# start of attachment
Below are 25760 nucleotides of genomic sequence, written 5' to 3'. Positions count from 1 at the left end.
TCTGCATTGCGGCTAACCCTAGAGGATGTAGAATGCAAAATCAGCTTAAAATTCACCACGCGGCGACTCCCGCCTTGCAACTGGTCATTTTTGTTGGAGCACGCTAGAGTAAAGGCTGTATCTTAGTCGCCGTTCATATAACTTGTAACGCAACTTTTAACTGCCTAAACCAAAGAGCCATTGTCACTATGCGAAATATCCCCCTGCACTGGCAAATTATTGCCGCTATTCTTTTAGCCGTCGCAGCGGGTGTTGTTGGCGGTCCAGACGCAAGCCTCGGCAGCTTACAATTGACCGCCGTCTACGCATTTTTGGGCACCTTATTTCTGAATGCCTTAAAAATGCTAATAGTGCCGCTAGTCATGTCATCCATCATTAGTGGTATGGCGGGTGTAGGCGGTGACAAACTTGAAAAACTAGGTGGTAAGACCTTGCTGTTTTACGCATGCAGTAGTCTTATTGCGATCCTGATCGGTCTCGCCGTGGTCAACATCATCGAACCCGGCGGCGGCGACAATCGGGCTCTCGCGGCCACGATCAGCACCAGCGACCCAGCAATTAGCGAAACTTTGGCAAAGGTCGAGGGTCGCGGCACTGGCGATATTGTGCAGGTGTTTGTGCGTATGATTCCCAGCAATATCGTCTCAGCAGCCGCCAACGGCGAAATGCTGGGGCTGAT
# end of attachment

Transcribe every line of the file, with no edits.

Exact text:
Below are 25760 nucleotides of genomic sequence, written 5' to 3'. Positions count from 1 at the left end.
TCTGCATTGCGGCTAACCCTAGAGGATGTAGAATGCAAAATCAGCTTAAAATTCACCACGCGGCGACTCCCGCCTTGCAACTGGTCATTTTTGTTGGAGCACGCTAGAGTAAAGGCTGTATCTTAGTCGCCGTTCATATAACTTGTAACGCAACTTTTAACTGCCTAAACCAAAGAGCCATTGTCACTATGCGAAATATCCCCCTGCACTGGCAAATTATTGCCGCTATTCTTTTAGCCGTCGCAGCGGGTGTTGTTGGCGGTCCAGACGCAAGCCTCGGCAGCTTACAATTGACCGCCGTCTACGCATTTTTGGGCACCTTATTTCTGAATGCCTTAAAAATGCTAATAGTGCCGCTAGTCATGTCATCCATCATTAGTGGTATGGCGGGTGTAGGCGGTGACAAACTTGAAAAACTAGGTGGTAAGACCTTGCTGTTTTACGCATGCAGTAGTCTTATTGCGATCCTGATCGGTCTCGCCGTGGTCAACATCATCGAACCCGGCGGCGGCGACAATCGGGCTCTCGCGGCCACGATCAGCACCAGCGACCCAGCAATTAGCGAAACTTTGGCAAAGGTCGAGGGTCGCGGCACTGGCGATATTGTGCAGGTGTTTGTGCGTATGATTCCCAGCAATATCGTCTCAGCAGCCGCCAACGGCGAAATGCTGGGGCTGAT